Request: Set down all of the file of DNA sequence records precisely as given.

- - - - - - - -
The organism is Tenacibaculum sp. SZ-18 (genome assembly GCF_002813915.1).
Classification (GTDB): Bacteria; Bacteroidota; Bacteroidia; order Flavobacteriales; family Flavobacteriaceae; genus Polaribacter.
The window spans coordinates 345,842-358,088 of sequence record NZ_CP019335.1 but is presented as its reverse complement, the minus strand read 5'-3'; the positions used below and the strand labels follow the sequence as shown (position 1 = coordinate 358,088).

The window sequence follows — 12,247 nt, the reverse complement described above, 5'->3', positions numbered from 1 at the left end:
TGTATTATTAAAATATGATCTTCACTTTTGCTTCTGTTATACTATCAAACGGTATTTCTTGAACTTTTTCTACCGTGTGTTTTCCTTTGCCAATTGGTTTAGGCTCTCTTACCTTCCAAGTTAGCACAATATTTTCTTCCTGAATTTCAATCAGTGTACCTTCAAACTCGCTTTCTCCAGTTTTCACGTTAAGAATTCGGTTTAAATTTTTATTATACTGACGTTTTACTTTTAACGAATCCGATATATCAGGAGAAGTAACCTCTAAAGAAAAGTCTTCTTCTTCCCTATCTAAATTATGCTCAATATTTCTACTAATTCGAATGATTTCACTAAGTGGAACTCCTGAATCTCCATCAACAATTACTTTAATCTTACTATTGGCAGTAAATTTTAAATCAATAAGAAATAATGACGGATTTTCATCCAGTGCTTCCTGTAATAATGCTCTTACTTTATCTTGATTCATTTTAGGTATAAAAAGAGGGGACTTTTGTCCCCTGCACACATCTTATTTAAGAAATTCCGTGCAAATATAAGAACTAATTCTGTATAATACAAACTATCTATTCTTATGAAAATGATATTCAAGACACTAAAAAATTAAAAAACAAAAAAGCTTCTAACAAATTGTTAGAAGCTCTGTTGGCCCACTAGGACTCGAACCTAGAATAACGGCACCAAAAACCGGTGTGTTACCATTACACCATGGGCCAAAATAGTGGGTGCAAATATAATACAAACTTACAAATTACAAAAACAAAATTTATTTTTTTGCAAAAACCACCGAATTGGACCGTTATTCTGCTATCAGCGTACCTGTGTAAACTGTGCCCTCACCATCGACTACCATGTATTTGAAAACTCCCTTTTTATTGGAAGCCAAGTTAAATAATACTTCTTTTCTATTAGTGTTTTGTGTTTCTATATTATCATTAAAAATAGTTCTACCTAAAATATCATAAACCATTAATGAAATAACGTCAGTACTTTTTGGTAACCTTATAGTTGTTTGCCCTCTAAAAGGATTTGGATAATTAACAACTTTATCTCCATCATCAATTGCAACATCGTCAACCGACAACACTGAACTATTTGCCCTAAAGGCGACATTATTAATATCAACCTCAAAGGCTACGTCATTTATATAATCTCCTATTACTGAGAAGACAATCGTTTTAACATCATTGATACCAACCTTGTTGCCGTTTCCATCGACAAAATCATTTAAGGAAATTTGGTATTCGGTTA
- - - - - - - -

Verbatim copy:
The organism is Tenacibaculum sp. SZ-18 (genome assembly GCF_002813915.1).
Classification (GTDB): Bacteria; Bacteroidota; Bacteroidia; order Flavobacteriales; family Flavobacteriaceae; genus Polaribacter.
The window spans coordinates 345,842-358,088 of sequence record NZ_CP019335.1 but is presented as its reverse complement, the minus strand read 5'-3'; the positions used below and the strand labels follow the sequence as shown (position 1 = coordinate 358,088).

The window sequence follows — 12,247 nt, the reverse complement described above, 5'->3', positions numbered from 1 at the left end:
TGTATTATTAAAATATGATCTTCACTTTTGCTTCTGTTATACTATCAAACGGTATTTCTTGAACTTTTTCTACCGTGTGTTTTCCTTTGCCAATTGGTTTAGGCTCTCTTACCTTCCAAGTTAGCACAATATTTTCTTCCTGAATTTCAATCAGTGTACCTTCAAACTCGCTTTCTCCAGTTTTCACGTTAAGAATTCGGTTTAAATTTTTATTATACTGACGTTTTACTTTTAACGAATCCGATATATCAGGAGAAGTAACCTCTAAAGAAAAGTCTTCTTCTTCCCTATCTAAATTATGCTCAATATTTCTACTAATTCGAATGATTTCACTAAGTGGAACTCCTGAATCTCCATCAACAATTACTTTAATCTTACTATTGGCAGTAAATTTTAAATCAATAAGAAATAATGACGGATTTTCATCCAGTGCTTCCTGTAATAATGCTCTTACTTTATCTTGATTCATTTTAGGTATAAAAAGAGGGGACTTTTGTCCCCTGCACACATCTTATTTAAGAAATTCCGTGCAAATATAAGAACTAATTCTGTATAATACAAACTATCTATTCTTATGAAAATGATATTCAAGACACTAAAAAATTAAAAAACAAAAAAGCTTCTAACAAATTGTTAGAAGCTCTGTTGGCCCACTAGGACTCGAACCTAGAATAACGGCACCAAAAACCGGTGTGTTACCATTACACCATGGGCCAAAATAGTGGGTGCAAATATAATACAAACTTACAAATTACAAAAACAAAATTTATTTTTTTGCAAAAACCACCGAATTGGACCGTTATTCTGCTATCAGCGTACCTGTGTAAACTGTGCCCTCACCATCGACTACCATGTATTTGAAAACTCCCTTTTTATTGGAAGCCAAGTTAAATAATACTTCTTTTCTATTAGTGTTTTGTGTTTCTATATTATCATTAAAAATAGTTCTACCTAAAATATCATAAACCATTAATGAAATAACGTCAGTACTTTTTGGTAACCTTATAGTTGTTTGCCCTCTAAAAGGATTTGGATAATTAACAACTTTATCTCCATCATCAATTGCAACATCGTCAACCGACAACACTGAACTATTTGCCCTAAAGGCGACATTATTAATATCAACCTCAAAGGCTACGTCATTTATATAATCTCCTATTACTGAGAAGACAATCGTTTTAACATCATTGATACCAACCTTGTTGCCGTTTCCATCGACAAAATCATTTAAGGAAATTTGGTATTCGGTTA